To enable scaling for 14nm and below, chipmakers are adopting self-aligned schemes, including self-aligned double patterning (SADP) and self-aligned quadruple patterning (SAQP). These deposition processes are challenging since they must form conformal and uniform films. For example, a 200-to-300 angstrom-thick film can have only a few angstroms thickness variation across the wafer.
For 10nm processes, the manufacturing complexity will continue to increase as additional multi-patterning process steps are added with each step contributing to overall CD variability. The Vector ALD Oxide system, according to Lam, supports the uniformity required for CD control for SADP and SAQP schemes. The quad-station modules process four wafers simultaneously. The system delivers as much as 20% higher footprint productivity compared with other solutions, according to Lam.
The tools from Applied and Lam bring the industry closer to a technology called selective deposition, which selectively deposits materials in exact places at the nano-scale. One form of selective deposition, dubbed ALD-enabled nano-patterning, is still in the R&D labs. In addition, a related technology is called selective removal or atomic layer etch (ALE), which is a next-generation etch technology that is also in R&D.
ALE won’t replace today’s plasma etchers. In fact, reactive ion etch (RIE) continues to extend and is even becoming more critical in the fab flow, especially in multi-patterning, high-aspect ratio etch and others.
“The big challenge for scaling, at least for etch, is getting the uniformity right,” said Amulya Athayde, senior director of global product management at Applied Materials. “In the case of NAND, you have this huge inflection because of 3D NAND, where the aspect ratios are going through the roof.”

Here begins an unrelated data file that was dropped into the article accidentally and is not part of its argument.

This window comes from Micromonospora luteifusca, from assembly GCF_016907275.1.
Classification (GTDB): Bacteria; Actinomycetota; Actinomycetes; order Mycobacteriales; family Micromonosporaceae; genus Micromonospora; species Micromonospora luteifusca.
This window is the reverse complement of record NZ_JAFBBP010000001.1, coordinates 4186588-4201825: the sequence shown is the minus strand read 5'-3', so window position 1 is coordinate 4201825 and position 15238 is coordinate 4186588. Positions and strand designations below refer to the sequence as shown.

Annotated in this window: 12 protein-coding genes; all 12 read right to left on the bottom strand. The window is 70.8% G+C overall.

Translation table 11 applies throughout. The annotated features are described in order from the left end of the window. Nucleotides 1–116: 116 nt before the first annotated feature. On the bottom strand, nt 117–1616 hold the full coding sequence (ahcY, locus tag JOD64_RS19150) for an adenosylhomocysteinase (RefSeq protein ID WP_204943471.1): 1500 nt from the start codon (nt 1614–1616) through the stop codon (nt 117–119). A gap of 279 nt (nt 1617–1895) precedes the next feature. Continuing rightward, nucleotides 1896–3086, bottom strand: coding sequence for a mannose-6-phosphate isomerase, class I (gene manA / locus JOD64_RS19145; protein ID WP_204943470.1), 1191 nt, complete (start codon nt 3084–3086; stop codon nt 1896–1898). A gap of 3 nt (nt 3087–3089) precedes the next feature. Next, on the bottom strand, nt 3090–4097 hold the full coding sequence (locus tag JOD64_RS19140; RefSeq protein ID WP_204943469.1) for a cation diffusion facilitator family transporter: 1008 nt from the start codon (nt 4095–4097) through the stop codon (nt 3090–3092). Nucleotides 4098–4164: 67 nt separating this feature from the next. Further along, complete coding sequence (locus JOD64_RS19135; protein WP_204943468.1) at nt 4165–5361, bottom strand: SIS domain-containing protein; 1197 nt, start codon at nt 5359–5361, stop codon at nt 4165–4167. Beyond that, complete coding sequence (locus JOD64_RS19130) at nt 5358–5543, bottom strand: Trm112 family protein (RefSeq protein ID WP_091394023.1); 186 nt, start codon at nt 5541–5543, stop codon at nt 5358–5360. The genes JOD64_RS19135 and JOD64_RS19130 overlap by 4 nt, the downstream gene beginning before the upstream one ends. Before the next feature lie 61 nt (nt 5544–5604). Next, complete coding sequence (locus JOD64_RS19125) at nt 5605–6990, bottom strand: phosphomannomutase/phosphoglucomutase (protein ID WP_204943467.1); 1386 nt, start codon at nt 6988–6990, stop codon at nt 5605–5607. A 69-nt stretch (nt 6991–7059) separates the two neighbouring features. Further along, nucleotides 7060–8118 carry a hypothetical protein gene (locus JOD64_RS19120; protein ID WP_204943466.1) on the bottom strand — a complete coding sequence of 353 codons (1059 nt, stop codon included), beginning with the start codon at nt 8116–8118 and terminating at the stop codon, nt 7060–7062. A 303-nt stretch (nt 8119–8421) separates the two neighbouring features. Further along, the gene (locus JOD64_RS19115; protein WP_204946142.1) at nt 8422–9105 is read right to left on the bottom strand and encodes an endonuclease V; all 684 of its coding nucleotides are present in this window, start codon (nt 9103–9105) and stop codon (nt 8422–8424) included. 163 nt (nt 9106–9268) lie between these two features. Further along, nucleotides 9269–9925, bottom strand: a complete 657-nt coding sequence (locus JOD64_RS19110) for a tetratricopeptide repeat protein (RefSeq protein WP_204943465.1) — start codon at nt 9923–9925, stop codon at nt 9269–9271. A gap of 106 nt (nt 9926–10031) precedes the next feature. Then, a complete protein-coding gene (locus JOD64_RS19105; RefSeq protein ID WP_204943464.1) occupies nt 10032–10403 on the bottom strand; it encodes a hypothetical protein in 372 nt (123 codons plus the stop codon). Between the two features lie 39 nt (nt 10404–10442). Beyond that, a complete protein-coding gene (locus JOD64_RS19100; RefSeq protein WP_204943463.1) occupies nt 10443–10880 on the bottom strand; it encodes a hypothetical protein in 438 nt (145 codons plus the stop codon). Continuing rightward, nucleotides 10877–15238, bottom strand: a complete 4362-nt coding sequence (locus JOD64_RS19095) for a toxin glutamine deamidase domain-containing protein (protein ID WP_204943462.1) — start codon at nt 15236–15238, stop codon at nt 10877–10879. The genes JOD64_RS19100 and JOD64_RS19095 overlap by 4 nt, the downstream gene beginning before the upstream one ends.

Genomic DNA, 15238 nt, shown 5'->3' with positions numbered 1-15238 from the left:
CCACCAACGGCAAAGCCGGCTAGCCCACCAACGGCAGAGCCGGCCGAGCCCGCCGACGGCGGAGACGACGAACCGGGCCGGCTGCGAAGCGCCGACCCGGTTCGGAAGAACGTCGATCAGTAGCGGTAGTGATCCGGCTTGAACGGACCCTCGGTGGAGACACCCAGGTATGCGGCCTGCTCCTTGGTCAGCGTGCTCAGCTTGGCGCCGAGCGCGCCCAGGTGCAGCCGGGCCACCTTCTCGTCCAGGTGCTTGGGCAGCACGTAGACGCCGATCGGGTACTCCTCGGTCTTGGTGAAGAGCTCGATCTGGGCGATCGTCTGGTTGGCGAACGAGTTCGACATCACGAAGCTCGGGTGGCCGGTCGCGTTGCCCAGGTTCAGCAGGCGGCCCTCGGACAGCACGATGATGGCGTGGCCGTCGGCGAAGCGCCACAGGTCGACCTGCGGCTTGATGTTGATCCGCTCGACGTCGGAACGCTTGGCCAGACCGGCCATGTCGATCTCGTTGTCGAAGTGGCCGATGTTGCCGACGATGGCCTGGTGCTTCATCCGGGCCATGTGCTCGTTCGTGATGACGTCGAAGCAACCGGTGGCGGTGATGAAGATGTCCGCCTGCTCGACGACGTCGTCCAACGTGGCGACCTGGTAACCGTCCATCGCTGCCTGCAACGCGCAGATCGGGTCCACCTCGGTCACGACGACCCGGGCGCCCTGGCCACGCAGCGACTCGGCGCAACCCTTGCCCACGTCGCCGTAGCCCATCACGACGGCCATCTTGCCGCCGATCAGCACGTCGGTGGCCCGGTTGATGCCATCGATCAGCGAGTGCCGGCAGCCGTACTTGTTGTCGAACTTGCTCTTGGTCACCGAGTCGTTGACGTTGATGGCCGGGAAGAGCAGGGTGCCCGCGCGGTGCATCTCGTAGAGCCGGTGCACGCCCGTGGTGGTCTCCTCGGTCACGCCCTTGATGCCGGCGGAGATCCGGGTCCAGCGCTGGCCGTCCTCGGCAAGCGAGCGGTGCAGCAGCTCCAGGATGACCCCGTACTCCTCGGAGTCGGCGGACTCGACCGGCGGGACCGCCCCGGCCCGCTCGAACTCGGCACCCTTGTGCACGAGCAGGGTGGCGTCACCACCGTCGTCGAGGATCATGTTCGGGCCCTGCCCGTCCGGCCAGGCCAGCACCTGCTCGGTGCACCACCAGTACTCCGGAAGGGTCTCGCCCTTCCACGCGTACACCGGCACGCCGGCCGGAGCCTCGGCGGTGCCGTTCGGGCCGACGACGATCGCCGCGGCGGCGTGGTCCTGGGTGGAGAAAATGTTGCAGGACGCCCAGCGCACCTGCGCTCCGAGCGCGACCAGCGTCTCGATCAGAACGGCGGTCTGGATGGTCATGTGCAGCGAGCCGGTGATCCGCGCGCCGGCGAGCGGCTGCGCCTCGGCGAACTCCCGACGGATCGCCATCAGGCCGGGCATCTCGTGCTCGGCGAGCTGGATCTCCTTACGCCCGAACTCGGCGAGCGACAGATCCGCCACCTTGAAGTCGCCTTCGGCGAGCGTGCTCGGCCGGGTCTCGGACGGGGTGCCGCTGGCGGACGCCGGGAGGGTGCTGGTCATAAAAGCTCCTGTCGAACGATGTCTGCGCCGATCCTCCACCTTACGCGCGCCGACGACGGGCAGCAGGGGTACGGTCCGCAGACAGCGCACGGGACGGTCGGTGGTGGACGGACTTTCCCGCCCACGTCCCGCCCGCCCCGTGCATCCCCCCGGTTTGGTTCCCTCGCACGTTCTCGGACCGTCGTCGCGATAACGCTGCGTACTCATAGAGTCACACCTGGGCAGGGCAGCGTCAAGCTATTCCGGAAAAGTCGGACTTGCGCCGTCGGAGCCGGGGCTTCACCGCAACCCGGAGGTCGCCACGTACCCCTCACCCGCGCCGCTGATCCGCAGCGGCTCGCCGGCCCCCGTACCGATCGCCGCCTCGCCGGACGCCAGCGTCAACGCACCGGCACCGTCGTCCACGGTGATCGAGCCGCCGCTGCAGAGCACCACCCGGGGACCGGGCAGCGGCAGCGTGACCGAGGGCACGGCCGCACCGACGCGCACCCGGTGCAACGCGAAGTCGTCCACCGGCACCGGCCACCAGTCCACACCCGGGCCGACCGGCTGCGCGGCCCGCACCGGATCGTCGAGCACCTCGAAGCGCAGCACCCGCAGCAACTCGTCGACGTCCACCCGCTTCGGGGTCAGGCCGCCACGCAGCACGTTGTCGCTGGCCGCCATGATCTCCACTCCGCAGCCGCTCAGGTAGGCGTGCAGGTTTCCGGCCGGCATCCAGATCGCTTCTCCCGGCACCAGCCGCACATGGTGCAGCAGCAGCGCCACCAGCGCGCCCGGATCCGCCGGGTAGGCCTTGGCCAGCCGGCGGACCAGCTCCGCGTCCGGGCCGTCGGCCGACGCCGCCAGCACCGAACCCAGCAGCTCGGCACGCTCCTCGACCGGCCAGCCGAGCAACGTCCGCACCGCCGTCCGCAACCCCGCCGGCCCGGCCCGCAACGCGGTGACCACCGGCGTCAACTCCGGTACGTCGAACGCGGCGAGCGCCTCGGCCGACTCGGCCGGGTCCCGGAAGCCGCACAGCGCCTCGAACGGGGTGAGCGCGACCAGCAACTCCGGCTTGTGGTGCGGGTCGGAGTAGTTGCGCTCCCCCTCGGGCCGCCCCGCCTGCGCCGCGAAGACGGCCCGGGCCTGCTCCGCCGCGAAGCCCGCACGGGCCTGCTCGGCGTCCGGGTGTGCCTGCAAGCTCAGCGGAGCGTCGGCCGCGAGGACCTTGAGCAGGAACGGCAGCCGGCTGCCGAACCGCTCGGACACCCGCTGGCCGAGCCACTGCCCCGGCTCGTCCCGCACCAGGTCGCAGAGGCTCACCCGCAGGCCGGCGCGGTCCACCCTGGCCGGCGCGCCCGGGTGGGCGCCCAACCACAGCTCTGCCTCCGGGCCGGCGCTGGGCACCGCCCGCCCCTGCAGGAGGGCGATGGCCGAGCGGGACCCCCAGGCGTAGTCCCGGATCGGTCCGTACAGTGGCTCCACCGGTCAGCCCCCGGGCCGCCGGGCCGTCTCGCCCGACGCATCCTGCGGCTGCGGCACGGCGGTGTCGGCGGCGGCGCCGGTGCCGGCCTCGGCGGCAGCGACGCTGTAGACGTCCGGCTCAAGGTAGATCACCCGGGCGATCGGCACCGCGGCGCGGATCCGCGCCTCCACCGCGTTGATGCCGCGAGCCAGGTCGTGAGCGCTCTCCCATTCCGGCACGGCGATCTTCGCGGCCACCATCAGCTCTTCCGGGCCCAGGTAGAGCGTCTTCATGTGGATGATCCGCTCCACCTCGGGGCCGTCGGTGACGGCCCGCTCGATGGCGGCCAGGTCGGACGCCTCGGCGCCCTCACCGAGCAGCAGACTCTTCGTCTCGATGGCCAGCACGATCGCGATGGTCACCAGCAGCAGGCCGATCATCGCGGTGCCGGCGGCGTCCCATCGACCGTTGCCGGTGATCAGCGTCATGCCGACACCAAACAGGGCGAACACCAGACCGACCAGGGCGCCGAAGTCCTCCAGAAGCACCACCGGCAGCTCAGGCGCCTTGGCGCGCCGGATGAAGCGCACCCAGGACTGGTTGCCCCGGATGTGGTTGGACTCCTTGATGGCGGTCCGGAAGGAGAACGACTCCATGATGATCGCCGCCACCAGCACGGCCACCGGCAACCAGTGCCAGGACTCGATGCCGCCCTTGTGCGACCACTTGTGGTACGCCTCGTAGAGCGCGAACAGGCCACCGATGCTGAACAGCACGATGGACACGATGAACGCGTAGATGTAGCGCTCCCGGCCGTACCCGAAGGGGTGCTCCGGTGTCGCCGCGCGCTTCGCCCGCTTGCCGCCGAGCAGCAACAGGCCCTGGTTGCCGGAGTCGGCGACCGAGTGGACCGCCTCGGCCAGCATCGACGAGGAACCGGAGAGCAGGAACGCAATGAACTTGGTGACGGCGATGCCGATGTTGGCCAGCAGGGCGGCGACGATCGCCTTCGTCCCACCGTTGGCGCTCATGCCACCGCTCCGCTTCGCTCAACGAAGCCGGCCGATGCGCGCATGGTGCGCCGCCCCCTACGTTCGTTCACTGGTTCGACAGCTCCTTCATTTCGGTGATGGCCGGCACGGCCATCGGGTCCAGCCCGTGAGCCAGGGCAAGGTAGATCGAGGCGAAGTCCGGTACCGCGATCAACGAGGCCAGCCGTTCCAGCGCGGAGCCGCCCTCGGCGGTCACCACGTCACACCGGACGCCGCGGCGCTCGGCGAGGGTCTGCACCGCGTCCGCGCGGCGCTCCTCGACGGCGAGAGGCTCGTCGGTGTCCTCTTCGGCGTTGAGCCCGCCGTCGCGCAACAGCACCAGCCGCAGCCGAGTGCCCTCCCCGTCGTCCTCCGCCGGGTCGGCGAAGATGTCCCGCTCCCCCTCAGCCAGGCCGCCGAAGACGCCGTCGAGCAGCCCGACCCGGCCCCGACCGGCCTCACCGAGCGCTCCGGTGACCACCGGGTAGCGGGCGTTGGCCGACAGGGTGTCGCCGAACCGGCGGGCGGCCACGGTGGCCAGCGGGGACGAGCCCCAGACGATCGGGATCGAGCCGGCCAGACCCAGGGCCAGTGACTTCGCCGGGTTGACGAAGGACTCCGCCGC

Etch control is also challenging. “Variation control is really dropping down to the atomic scale,” Athayde said. “Gate CDU uniformity requirements are in angstroms not nanometers.”
In response, Applied Materials also rolled out the Centris Sym3 Etch system. The system features a new etch chamber built from the ground up. “If you look at the 300mm etch products in the market today, most of them were developed about 15 years ago at the initial introduction of 300mm,” he said. “We felt it was time to develop a new chamber from the ground up.”
The Centris Sym3 platform’s six etch and two plasma clean process chambers feature system intelligence software to ensure that every process in every chamber matches, enabling repeatability and high productivity. “The tool is for 10nm and beyond,” Applied’s Mitra said. “The main difference is basically the chamber architecture. It’s fully symmetric. Because of the high conductance, it can take care of etch byproducts.”
It employs so-called True Symmetry technology with multiple tuning controls. This, in turn, enables process uniformity on the structure. “It’s a methodology that allows us to get to less than half-nanometer CDU uniformity across the wafer,” Athayde said.
“It also allows us to run higher flows. Higher flows might sound like a trivial thing. But the flow is limited by the chamber design. Just sticking a larger pump on a small chamber is not going to give a benefit,” Athayde said. “With the Sym3, we are able to tune this energy and angle of distribution. We have a much wider distribution of ion energies.”
Key to the design is a focus on controlling and removing etch byproducts, which are hampering within-chip patterning uniformity. The system mitigates byproduct re-deposition to overcome the challenges of line edge roughness, pattern loading and defects. Combined with an advanced RF technology that controls ion energy and angular distributions, the Sym3 system delivers vertical profiles for high-aspect ratio 3D structures.
And not to be outdone, Lam Research has introduced the Flex G Series for high-aspect-ratio (HAR) dielectric etch. The tool enables the continued scaling of DRAM and 3D NAND devices.
The HAR capacitor cells and vertical transistor channels within these devices require the formation of distortion-free vertical profiles from the top to the bottom of these tall, narrow features. Built upon Lam’s Flex product family, the new system meets these challenges by combining high ion energy, advanced process uniformity tuning, and proprietary RF pulsing, according to the company.
“Advanced memory device designs involve increasingly high-aspect-ratio dielectric etch applications,” said Vahid Vahedi, group vice president of Lam’s Etch Product Group. “These require etching through very deep structures with process control. Using technology that enables tuning critical process parameters like etch profile and mask selectivity, our new Flex G Series is designed to help our customers address their most difficult challenges.”